When creating data governance policies, three important stakeholders can end up working at odds with each other even though they each may be focused on what’s best for the company. Users like unrestricted access to all their data. Legal and compliance teams want to store as little data as possible in a highly managed way that mitigates risk and limits exposure of their data. Information technology professionals are left trying to meet the needs of both groups with tight budgets and ballooning volumes of data.
Before your data governance project turns into a nightmare, you have the opportunity to create a data governance team to help people understand and manage the entire big data challenge, not just their respective pieces. First, let’s dig a little deeper into each group’s primary motivators.
No matter the industry, a typical business user spends a great deal of time creating and consuming data, interacting with the data of their peers, and working with legacy data inside the organization. Users are expected to create high quality electronic data, leveraging the knowledge of the past, while under tremendous time constraints. Users want easy access to all data, regardless of who created the data, and they want it from a single source of search. Essentially, users want unlimited access to any relevant data for an unlimited time to be able to do their work most effectively.
Legal and Compliance Teams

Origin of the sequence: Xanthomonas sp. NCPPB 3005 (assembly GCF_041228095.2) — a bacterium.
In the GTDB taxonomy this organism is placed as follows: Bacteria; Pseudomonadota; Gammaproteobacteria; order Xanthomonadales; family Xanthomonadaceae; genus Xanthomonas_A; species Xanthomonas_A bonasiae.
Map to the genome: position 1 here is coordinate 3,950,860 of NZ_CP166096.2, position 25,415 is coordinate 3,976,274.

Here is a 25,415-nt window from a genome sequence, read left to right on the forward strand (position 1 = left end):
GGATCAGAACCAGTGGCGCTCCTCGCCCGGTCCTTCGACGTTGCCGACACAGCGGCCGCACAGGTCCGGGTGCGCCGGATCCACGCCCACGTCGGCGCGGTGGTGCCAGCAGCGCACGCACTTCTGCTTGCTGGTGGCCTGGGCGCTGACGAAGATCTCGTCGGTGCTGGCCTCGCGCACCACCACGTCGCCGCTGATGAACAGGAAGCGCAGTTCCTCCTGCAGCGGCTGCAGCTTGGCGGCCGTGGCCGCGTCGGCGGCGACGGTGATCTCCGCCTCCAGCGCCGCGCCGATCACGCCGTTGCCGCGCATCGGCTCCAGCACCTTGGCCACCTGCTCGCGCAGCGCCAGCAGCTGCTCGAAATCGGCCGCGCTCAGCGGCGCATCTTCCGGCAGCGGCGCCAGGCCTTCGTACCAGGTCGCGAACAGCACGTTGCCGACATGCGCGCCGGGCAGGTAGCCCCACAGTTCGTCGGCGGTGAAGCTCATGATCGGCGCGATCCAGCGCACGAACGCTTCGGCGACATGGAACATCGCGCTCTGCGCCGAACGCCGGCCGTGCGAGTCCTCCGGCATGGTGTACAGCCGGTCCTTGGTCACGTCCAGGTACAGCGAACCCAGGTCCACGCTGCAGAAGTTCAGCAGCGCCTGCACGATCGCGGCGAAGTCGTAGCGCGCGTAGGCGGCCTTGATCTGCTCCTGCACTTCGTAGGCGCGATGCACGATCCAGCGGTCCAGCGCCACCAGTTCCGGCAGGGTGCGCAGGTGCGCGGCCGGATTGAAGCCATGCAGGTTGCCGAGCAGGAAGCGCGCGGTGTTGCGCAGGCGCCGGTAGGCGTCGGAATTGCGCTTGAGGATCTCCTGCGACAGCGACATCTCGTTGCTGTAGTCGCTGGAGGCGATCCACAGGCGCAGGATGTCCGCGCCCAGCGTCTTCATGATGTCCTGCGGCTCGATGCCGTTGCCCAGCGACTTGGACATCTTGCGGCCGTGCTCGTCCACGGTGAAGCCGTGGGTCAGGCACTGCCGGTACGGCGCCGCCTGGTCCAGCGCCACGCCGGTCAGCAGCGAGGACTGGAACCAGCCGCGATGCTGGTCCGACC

The legal and compliance world is continuously evolving, and every industry must understand how laws and regulations apply to them. Often regulations force companies to maintain data for a set period of time and, most importantly, search and produce this data when needed. To reduce litigation risk, legal generally reduces the amount of time that a company keeps data to the bare minimum. At the same time, there is also an increased burden for legal discovery (e-discovery). Companies are now required to be able to produce data related to a case in a reasonable amount of time. With terabytes of data to search through, even routine regulatory requests can be arduous if no clear data classification and retention policies exist. Legal and compliance teams are looking for a well-defined and limited data governance policy restricting user data while providing a way to search and produce data easily.
With data volumes skyrocketing, IT has the difficult task of balancing budgets, allowing quick access to massive volumes of data, meeting compliance objectives, and supplying legal with e-discovery capabilities - and all with a limited number of staff. As previously mentioned, users typically want to maintain an unlimited set of data, and the burden of storing, managing, organizing, backing up and retrieving this data falls to the hands of the IT team. If a user can’t find something, IT is forced to put aside their daily work and help the user find what he or she is looking for.
Additionally, IT feels pressure from legal and compliance. As requests for data emerge, often it is the IT group responsible for gathering and holding this data. As governance matures it will be the IT team that is responsible for adhering to these policies.
IT has to face these dynamics, making sure the needs of the users are met or it will be burdened with an ever increasing amount of support requests while understanding that the restriction of data is necessary to control big data and comply with governance standards.
Avoiding the Conflict Triangle
With three competing goals, it is no wonder that defining which data to store, for how long, in what form, and who can gain access to it makes for a difficult discussion. When data governance projects fail, it is often because an organization failed to involve all of the significant stakeholders. The way to avoid this problem is to form a joint data governance committee as a first step. This means finding the right people in your organization who are willing to take a broad view of the problem.
Data Governance Committee